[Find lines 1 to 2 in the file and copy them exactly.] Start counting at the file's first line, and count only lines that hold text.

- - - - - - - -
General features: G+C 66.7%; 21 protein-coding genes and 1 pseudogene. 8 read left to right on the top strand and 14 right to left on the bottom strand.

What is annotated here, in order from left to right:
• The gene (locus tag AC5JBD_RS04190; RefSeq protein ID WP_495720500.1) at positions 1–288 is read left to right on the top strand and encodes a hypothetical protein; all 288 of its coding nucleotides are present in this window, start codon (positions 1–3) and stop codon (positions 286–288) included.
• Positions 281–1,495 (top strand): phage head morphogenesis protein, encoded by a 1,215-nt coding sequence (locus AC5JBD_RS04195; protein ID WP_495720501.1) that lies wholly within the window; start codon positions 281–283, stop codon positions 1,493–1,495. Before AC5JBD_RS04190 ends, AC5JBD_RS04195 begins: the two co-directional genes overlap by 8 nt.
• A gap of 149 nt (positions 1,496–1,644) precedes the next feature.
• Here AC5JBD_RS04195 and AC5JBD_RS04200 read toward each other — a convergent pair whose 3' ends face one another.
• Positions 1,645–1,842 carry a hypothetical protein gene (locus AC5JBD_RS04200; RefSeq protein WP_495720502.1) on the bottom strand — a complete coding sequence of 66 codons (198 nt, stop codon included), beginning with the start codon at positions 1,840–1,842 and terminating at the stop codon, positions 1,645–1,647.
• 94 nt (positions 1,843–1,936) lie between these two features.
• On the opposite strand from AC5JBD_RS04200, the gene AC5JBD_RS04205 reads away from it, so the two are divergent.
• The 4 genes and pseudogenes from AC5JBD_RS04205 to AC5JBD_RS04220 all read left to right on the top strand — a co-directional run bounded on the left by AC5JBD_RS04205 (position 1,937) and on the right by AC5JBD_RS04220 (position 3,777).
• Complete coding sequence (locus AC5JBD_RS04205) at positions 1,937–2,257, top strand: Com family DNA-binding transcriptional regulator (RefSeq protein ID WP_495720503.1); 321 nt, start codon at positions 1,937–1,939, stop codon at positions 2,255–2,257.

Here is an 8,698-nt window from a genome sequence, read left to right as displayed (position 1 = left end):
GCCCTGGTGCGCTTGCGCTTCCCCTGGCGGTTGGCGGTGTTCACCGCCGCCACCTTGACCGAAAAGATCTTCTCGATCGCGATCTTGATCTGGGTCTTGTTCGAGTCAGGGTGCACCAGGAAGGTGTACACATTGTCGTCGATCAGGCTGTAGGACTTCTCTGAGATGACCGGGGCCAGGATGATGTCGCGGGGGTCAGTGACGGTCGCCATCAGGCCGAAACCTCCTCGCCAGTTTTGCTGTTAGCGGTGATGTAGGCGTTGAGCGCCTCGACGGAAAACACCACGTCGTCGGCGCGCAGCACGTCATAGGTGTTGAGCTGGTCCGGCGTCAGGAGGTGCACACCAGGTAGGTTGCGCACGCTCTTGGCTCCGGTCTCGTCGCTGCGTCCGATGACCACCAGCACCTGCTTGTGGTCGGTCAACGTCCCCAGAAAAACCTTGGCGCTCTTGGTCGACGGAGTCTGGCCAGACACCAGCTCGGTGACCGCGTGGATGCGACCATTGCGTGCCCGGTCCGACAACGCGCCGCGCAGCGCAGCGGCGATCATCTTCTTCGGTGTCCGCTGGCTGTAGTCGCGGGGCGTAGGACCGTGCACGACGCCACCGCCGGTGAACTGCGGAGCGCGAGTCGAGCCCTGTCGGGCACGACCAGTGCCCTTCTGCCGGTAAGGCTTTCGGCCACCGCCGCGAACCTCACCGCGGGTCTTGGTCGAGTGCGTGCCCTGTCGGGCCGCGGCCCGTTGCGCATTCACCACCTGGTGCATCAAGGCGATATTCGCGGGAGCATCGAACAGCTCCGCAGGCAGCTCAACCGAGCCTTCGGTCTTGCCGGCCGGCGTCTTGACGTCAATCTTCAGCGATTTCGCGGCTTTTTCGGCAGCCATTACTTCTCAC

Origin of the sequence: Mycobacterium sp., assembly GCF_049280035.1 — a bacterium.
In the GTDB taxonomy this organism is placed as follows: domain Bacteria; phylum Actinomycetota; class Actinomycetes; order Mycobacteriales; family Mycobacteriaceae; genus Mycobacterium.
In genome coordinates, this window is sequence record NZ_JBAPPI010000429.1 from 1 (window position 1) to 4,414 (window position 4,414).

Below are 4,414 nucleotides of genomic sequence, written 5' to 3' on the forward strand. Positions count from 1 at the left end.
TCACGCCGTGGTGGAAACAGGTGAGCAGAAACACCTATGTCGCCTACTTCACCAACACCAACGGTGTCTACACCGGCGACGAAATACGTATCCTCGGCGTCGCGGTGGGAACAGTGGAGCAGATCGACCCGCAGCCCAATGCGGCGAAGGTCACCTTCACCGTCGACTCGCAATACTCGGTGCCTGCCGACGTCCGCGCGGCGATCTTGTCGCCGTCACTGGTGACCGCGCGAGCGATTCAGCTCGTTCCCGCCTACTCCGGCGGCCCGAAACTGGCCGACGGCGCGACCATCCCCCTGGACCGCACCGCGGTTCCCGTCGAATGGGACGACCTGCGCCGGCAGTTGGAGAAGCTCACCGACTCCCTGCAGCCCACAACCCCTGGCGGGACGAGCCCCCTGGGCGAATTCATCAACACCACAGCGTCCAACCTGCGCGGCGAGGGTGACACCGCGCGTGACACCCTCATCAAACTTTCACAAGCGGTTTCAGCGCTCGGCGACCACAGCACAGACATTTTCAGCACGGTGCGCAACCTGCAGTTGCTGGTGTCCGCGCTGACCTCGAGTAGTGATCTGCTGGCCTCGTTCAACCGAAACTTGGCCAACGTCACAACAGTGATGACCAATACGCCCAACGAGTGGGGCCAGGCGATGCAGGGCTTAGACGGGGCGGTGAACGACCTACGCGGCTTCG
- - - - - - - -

General features: G+C 66.7%; 21 protein-coding genes and 1 pseudogene. 8 read left to right on the top strand and 14 right to left on the bottom strand.

What is annotated here, in order from left to right: